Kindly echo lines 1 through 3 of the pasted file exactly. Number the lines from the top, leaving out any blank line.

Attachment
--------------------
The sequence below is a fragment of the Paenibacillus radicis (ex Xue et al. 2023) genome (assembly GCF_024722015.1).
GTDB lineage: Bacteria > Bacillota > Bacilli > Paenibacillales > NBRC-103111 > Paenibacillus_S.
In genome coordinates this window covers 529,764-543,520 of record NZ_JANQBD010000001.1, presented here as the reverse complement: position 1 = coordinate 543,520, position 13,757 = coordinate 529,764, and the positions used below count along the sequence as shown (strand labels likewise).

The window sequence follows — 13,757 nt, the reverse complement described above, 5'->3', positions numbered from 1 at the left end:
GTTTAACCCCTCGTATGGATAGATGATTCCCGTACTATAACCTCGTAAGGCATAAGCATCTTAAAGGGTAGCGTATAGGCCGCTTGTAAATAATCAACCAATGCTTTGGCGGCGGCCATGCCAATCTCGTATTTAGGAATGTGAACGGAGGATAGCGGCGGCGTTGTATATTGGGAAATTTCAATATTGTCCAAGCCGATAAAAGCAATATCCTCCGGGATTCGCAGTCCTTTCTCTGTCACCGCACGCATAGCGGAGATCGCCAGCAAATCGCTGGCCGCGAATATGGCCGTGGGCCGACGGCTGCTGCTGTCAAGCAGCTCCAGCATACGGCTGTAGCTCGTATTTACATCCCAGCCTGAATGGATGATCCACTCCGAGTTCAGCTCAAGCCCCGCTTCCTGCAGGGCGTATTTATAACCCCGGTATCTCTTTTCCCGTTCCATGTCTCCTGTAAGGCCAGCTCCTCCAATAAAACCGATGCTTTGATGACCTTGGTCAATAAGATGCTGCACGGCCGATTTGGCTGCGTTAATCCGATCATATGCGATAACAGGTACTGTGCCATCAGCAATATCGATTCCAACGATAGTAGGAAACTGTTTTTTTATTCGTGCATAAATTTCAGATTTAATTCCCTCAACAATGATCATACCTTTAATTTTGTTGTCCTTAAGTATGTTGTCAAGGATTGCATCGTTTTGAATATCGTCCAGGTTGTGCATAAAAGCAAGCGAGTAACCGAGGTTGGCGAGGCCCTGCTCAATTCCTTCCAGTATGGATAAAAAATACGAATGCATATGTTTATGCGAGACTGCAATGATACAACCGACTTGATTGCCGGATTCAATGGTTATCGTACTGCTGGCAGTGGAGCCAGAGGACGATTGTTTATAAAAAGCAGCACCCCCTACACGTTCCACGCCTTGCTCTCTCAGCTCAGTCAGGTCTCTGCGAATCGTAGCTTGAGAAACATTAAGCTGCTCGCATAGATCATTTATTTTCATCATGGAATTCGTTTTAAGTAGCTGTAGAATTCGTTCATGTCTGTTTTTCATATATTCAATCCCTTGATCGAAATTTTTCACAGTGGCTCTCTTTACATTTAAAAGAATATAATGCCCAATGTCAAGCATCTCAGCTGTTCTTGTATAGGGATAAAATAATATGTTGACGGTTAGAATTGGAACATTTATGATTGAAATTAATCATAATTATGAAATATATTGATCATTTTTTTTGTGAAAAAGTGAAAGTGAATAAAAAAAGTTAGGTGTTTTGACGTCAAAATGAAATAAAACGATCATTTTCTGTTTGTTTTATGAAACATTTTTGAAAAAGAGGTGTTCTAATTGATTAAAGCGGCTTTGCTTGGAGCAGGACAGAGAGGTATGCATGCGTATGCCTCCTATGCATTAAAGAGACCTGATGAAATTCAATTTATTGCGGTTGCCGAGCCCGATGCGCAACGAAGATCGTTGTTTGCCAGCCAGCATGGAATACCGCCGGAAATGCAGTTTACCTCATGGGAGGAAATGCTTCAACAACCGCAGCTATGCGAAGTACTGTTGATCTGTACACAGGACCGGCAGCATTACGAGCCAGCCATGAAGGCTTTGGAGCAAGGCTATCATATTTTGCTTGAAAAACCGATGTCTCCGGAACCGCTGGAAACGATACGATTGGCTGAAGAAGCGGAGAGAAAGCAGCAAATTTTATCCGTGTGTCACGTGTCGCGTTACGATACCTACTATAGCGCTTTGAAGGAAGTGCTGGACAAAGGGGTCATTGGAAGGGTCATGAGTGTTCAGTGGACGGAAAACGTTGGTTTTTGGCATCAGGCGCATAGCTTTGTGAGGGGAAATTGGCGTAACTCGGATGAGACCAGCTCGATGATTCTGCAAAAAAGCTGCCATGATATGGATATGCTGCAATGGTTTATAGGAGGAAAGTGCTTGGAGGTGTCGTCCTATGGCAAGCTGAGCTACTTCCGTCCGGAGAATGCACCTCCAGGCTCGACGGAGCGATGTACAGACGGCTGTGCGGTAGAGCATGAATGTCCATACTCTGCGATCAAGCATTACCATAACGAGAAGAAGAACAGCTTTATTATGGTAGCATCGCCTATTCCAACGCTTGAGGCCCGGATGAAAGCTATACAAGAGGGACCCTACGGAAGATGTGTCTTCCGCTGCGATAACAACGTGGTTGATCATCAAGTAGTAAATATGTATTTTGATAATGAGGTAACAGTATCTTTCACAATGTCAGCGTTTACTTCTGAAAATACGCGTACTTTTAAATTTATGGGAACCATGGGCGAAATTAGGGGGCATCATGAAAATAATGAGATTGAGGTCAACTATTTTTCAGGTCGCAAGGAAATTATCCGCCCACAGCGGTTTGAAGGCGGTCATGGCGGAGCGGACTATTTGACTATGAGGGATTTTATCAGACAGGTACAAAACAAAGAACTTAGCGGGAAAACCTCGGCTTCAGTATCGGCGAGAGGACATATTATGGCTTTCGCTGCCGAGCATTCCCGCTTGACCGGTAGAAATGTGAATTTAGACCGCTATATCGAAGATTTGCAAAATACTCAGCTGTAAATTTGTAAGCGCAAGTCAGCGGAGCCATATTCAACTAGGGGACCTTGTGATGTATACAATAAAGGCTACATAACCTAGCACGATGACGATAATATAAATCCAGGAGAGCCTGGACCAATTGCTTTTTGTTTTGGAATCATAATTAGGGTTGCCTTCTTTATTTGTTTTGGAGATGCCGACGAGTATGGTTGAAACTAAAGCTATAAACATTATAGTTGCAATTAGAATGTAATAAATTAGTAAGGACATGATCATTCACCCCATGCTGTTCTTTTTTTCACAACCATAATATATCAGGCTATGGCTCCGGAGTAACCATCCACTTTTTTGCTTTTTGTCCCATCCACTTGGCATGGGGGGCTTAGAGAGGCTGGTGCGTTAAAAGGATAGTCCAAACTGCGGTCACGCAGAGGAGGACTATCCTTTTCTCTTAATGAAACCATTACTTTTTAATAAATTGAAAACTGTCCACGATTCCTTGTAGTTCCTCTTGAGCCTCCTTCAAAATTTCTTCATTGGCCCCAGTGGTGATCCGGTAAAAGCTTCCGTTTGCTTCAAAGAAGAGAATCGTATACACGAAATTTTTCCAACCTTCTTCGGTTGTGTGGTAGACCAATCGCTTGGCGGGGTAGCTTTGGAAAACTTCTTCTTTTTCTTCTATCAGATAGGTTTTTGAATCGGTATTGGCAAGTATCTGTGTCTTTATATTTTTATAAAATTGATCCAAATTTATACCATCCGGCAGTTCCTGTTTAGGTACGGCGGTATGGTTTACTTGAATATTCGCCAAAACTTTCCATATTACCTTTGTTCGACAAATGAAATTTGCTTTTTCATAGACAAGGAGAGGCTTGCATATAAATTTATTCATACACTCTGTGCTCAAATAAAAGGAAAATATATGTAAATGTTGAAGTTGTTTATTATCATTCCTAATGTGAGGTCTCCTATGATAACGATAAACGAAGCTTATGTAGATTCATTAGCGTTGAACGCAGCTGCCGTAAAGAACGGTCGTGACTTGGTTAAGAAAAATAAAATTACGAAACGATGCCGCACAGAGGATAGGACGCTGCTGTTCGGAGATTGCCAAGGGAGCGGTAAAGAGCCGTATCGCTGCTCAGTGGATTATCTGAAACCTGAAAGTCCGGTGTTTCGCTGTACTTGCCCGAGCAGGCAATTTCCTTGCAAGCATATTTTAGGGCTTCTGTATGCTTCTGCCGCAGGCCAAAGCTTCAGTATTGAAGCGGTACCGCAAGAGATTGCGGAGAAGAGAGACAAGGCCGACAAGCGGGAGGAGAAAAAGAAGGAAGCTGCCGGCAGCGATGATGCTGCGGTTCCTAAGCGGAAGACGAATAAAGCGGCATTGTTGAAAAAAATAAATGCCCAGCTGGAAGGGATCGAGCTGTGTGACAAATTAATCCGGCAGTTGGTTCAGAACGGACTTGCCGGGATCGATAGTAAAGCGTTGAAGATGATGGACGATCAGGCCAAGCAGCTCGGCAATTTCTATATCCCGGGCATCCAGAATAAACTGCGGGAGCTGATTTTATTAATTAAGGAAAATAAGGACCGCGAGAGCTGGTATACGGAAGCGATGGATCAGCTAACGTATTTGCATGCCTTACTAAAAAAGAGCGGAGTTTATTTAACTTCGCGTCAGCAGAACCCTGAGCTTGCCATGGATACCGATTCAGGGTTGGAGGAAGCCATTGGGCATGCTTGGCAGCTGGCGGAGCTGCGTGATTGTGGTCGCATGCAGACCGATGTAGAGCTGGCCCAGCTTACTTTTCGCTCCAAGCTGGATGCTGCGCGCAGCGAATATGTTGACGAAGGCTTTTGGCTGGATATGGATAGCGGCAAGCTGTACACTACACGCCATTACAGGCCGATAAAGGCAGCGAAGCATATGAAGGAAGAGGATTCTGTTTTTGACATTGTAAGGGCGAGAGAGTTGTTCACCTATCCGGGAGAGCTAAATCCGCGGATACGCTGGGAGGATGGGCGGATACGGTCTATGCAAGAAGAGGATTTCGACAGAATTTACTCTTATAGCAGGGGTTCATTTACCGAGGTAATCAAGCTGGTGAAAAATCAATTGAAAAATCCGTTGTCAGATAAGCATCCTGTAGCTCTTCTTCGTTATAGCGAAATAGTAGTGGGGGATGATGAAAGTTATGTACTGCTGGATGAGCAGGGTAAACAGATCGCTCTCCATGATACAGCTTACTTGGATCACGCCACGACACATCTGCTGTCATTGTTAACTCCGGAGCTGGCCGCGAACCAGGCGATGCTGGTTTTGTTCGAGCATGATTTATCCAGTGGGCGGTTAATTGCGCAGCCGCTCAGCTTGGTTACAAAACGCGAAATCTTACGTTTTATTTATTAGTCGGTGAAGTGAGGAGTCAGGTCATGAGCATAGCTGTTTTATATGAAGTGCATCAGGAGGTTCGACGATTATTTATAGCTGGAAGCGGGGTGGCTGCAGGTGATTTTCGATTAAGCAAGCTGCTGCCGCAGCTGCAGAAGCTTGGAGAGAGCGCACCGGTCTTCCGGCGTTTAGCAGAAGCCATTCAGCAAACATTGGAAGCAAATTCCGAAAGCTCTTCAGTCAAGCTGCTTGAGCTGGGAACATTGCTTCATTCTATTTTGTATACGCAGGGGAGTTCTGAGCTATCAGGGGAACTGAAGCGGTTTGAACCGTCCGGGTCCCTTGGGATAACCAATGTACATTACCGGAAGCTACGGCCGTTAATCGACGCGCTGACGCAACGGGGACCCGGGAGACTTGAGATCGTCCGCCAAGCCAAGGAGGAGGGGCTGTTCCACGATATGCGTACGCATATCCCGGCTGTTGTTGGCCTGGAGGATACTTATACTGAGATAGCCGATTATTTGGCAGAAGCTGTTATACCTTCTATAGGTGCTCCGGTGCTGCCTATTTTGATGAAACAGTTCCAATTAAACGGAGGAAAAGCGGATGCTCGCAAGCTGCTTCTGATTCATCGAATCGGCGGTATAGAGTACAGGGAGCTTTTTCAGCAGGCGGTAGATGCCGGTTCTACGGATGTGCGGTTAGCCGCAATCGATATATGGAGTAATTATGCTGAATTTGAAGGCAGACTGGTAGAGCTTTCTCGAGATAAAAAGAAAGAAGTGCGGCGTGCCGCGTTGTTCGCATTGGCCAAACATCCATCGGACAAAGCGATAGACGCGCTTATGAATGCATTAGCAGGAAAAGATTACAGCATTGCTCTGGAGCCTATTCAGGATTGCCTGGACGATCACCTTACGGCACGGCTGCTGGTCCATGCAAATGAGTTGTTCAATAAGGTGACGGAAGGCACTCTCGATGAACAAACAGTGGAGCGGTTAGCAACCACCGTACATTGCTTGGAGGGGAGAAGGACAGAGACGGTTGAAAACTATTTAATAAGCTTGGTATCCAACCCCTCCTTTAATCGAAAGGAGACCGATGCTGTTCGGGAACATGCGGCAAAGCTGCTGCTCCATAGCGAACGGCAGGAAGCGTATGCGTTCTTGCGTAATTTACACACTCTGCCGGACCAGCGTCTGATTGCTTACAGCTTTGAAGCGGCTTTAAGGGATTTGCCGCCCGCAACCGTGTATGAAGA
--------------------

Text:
The sequence below is a fragment of the Paenibacillus radicis (ex Xue et al. 2023) genome (assembly GCF_024722015.1).
GTDB lineage: Bacteria > Bacillota > Bacilli > Paenibacillales > NBRC-103111 > Paenibacillus_S.
In genome coordinates this window covers 529,764-543,520 of record NZ_JANQBD010000001.1, presented here as the reverse complement: position 1 = coordinate 543,520, position 13,757 = coordinate 529,764, and the positions used below count along the sequence as shown (strand labels likewise).